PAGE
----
On February 4, 2002, the day before the Lindh indictment was announced, Claudia Flynn, head of PRAO, gave Radack an unscheduled “blistering” performance evaluation, despite Radack having received a merit raise the year before. It covered December 27, 2001, to September 30, 2002, two months prior to the Lindh inquiry, and did not mention that case, but it criticized her legal judgment in issues related to the case and in other matters. Flynn had not yet signed the review. She advised Radack to find another job or the review would be put in Radack’s official personnel file. Radack, who had planned on being a career civil servant, soon found a new job in the private sector. Wikipedia
On March 7, 2002, the lead prosecutor in the Lindh case emailed Radack to tell her that there was a court order for all of the Justice Department’s internal correspondence about Lindh’s interrogation. He said that he had two of her emails and wanted to make sure he had everything.
Radack became concerned for two reasons: First, because she had not been told about the court order, and, second, because she had written more than a dozen relevant emails about the Lindh case and the Justice Department had turned over only two of them to the prosecutor. Neither of the emails the prosecutor had obtained reflected her fear that the FBI’s actions had been unethical and that Lindh’s confession, which formed the basis for the criminal case, might not be admissible in the trial.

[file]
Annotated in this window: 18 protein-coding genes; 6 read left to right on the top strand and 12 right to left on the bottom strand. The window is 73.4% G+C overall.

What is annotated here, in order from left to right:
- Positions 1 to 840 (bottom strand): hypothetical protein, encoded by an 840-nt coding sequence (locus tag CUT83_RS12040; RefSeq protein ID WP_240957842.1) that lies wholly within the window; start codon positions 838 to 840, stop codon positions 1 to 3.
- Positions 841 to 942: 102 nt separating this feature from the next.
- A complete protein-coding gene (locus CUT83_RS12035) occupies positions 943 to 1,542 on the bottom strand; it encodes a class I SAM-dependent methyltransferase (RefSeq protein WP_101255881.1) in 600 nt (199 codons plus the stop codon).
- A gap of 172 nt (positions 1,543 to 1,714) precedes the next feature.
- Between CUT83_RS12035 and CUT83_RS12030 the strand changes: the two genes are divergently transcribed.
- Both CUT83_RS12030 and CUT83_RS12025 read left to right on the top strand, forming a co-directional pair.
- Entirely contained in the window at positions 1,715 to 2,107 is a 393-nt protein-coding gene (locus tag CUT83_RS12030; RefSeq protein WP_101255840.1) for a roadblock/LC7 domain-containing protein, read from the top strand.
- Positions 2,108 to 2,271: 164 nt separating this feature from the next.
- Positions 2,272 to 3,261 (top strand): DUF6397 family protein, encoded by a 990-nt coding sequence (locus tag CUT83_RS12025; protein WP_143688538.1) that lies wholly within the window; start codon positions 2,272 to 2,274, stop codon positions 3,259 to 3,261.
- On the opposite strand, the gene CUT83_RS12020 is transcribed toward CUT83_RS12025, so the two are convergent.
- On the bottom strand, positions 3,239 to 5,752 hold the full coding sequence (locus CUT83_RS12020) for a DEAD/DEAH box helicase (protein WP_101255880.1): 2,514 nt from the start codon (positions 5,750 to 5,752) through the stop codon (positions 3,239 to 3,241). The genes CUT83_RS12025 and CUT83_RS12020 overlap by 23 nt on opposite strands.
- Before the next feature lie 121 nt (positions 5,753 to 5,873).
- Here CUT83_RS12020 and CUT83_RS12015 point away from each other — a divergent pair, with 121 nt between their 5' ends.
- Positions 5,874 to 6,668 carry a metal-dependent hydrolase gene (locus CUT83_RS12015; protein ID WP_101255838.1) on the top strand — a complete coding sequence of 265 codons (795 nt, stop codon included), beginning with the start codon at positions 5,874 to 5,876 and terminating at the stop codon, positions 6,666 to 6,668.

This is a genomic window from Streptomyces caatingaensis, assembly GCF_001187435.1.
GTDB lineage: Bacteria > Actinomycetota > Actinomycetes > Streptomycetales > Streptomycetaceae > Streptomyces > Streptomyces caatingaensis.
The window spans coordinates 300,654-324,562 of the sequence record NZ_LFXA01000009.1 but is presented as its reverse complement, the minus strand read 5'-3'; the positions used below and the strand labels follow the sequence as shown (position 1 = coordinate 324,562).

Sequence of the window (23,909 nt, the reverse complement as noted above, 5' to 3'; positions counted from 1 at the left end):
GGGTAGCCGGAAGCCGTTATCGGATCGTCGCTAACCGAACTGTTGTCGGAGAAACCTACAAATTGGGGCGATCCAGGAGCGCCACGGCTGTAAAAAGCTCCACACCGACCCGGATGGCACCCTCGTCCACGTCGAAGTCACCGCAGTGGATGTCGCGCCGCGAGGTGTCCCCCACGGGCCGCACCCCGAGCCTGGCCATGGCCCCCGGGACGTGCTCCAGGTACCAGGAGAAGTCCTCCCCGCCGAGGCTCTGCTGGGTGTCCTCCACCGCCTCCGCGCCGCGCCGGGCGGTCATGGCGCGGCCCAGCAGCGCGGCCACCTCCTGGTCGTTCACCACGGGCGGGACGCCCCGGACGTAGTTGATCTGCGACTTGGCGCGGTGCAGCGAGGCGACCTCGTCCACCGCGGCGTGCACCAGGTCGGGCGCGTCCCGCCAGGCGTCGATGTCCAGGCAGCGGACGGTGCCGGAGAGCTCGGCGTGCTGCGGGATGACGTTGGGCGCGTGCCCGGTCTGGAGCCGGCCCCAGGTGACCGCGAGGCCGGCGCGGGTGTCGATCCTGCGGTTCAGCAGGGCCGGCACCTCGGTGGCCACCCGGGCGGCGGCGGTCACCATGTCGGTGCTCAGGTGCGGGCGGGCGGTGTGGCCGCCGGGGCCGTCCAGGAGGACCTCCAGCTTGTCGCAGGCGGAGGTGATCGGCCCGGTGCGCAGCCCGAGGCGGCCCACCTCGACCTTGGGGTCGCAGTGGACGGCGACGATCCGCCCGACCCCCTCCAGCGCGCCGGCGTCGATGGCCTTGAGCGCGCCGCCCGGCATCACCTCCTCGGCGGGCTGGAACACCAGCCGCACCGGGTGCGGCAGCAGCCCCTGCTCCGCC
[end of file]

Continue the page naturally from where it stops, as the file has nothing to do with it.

Radack checked the hard-copy file and found that it had been purged. With the assistance of technical support, Radack then recovered 14 emails from her computer archives, gave them to her boss, and resigned from the Justice Department on April 5, 2002. She also took copies of the emails home with her in case they “disappeared” again.